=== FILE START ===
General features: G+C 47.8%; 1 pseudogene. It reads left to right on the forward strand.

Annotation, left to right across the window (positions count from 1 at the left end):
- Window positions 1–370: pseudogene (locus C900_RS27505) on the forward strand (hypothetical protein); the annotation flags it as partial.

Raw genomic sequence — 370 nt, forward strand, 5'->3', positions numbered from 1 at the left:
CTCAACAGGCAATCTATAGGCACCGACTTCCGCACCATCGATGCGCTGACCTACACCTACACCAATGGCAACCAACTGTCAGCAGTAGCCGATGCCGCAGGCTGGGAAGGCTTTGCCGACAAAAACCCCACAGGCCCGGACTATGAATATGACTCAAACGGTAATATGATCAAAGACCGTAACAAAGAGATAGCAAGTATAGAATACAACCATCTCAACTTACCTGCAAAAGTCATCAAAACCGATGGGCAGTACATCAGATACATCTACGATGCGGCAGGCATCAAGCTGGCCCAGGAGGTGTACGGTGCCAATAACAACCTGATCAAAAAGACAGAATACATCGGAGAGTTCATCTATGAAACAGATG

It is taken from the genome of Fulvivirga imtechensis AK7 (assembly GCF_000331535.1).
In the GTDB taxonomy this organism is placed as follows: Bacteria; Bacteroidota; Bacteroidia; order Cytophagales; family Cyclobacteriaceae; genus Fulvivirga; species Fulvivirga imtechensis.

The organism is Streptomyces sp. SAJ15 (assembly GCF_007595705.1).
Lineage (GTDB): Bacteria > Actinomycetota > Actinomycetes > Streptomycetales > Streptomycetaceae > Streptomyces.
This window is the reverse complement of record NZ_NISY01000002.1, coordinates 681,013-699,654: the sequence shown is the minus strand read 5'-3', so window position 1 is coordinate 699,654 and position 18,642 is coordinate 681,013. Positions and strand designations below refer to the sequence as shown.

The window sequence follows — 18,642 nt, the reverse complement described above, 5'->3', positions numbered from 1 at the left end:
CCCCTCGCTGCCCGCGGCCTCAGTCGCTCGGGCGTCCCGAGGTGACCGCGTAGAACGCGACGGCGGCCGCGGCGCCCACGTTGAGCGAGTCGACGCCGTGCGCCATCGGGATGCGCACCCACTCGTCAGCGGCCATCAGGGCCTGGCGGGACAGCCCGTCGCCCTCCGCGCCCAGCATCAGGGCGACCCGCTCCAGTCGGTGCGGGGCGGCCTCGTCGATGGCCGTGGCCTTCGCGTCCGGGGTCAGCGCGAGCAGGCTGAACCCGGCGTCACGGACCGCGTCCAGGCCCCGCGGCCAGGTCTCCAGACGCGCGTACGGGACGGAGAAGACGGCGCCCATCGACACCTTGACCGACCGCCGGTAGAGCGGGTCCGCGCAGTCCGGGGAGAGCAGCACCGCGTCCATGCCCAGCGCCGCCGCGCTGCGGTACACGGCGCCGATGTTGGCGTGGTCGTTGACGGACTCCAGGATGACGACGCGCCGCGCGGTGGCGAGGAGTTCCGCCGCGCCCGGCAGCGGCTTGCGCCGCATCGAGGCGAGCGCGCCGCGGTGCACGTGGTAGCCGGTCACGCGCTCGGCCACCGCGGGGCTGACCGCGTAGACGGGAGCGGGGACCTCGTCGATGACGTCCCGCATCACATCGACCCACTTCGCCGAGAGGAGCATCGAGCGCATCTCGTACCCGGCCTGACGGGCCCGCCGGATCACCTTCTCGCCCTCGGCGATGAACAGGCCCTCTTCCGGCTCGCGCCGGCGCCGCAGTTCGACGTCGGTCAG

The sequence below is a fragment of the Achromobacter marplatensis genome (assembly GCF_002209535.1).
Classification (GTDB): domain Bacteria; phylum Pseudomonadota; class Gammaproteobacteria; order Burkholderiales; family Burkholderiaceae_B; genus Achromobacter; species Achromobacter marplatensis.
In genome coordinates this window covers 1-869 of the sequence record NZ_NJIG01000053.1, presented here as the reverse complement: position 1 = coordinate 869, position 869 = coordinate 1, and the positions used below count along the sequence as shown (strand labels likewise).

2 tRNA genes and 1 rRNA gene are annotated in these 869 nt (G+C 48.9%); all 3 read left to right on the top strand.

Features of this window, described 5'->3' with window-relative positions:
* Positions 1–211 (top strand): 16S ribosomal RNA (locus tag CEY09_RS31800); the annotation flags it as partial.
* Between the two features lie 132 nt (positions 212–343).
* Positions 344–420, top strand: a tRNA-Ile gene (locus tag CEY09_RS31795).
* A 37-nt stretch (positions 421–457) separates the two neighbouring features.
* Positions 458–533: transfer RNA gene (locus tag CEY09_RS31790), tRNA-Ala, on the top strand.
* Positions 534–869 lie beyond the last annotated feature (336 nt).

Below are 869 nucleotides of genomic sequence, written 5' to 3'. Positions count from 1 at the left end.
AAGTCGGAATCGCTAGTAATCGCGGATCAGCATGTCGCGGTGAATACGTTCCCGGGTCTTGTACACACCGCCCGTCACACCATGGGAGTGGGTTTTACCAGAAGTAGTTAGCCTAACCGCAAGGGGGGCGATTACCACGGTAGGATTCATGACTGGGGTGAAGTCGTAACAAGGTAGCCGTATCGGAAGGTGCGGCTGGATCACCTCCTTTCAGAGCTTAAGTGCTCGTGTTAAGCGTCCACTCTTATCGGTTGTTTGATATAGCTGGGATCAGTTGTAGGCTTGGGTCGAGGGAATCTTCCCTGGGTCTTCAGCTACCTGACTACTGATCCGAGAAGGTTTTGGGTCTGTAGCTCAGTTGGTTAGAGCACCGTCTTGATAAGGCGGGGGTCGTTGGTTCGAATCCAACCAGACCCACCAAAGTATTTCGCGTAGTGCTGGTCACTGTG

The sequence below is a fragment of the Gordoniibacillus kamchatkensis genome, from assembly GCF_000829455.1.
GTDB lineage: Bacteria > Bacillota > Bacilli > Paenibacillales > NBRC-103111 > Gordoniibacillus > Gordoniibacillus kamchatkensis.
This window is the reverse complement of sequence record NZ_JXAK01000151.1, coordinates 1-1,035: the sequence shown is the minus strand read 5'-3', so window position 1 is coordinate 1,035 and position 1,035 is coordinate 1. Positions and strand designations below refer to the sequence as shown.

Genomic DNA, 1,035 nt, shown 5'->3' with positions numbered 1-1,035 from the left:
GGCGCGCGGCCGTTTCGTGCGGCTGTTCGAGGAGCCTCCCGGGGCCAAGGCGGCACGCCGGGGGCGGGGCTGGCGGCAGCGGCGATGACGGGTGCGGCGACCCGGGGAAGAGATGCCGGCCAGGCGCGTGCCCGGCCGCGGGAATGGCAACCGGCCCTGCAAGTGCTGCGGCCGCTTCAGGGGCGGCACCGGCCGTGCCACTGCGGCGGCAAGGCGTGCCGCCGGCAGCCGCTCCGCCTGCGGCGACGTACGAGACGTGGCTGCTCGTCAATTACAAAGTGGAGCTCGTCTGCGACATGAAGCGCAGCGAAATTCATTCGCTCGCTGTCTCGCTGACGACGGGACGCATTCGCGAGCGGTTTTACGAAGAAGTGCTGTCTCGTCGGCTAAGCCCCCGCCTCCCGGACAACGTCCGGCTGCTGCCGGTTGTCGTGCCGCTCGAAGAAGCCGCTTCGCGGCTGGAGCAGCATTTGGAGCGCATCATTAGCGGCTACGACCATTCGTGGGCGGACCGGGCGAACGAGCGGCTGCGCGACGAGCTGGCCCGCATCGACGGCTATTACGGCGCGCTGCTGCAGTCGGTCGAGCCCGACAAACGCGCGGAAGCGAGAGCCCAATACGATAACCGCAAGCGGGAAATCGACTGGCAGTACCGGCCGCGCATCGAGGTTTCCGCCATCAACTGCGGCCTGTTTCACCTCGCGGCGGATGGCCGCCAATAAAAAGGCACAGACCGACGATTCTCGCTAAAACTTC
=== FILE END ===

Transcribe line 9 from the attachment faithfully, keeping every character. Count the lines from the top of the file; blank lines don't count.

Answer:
Lineage (GTDB): Bacteria > Actinomycetota > Actinomycetes > Streptomycetales > Streptomycetaceae > Streptomyces.